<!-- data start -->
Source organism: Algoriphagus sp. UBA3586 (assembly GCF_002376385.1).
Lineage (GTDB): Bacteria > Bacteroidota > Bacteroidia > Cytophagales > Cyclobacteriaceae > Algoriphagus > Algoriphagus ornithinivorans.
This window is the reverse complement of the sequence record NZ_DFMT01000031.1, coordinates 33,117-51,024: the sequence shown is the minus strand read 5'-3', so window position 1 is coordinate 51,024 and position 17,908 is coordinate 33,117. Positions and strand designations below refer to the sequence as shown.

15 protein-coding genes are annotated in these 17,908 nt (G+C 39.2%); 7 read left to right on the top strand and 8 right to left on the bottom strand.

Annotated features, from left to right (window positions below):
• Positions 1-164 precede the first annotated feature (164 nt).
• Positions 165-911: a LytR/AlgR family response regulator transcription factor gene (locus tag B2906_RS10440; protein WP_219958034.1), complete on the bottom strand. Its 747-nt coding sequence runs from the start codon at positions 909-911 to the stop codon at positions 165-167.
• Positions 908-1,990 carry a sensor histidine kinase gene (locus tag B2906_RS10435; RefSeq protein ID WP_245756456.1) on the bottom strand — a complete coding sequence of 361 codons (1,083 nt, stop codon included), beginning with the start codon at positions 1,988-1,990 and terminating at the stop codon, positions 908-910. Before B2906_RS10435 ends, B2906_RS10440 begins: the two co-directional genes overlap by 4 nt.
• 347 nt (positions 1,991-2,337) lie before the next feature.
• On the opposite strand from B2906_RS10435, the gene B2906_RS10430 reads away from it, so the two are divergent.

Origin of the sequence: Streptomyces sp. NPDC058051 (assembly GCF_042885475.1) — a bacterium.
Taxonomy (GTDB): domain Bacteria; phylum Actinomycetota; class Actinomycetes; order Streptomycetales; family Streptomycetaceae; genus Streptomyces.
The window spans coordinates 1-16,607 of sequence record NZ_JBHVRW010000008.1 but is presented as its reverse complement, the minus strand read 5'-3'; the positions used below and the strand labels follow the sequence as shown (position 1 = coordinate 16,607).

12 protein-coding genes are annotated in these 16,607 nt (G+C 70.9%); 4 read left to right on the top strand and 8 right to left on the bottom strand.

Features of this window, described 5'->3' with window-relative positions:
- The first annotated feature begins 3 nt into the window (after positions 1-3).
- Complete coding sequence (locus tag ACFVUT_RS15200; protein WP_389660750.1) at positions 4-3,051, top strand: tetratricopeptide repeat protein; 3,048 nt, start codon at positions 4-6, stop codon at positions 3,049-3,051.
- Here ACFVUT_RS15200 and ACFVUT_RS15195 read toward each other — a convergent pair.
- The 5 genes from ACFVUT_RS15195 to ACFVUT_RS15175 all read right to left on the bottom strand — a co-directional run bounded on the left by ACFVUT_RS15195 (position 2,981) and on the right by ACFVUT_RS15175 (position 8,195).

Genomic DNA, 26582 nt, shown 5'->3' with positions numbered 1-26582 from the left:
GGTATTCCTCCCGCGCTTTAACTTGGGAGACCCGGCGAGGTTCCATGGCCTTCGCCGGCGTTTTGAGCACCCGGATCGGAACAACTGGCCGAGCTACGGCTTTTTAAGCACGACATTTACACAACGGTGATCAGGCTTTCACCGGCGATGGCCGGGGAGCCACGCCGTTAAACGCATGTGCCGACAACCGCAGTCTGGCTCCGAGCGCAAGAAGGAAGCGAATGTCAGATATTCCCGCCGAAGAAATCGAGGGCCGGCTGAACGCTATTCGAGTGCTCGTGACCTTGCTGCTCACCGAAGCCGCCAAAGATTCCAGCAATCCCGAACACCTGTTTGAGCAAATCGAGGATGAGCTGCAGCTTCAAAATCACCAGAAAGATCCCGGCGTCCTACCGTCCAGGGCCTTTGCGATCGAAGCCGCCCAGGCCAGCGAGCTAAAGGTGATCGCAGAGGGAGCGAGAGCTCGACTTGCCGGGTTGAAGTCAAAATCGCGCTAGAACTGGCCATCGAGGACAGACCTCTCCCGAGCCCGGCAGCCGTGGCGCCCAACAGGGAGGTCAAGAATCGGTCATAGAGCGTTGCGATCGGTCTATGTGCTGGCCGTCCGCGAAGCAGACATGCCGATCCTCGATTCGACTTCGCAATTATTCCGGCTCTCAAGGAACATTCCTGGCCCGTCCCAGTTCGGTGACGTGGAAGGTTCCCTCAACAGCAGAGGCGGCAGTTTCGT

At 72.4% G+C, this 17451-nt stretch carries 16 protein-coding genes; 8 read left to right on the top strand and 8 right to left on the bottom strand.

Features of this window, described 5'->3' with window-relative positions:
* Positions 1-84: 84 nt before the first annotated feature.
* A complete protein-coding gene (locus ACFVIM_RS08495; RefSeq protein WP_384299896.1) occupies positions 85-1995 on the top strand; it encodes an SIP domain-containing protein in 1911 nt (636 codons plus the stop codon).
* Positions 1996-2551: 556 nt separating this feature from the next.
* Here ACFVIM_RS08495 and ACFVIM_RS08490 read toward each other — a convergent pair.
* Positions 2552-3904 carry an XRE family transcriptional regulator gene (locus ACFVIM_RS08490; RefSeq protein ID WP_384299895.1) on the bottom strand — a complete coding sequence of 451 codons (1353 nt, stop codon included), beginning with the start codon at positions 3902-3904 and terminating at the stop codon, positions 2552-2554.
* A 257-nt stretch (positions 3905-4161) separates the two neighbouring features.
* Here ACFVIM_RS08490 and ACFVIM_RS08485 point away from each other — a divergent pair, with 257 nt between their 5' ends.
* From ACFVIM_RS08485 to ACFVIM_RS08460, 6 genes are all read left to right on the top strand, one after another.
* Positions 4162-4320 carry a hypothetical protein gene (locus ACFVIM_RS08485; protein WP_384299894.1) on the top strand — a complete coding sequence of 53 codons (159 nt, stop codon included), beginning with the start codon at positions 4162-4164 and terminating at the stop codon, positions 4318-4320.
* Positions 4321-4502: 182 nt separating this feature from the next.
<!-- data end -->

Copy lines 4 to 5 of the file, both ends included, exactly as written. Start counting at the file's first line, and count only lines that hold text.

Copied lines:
15 protein-coding genes are annotated in these 17,908 nt (G+C 39.2%); 7 read left to right on the top strand and 8 right to left on the bottom strand.

Annotated features, from left to right (window positions below):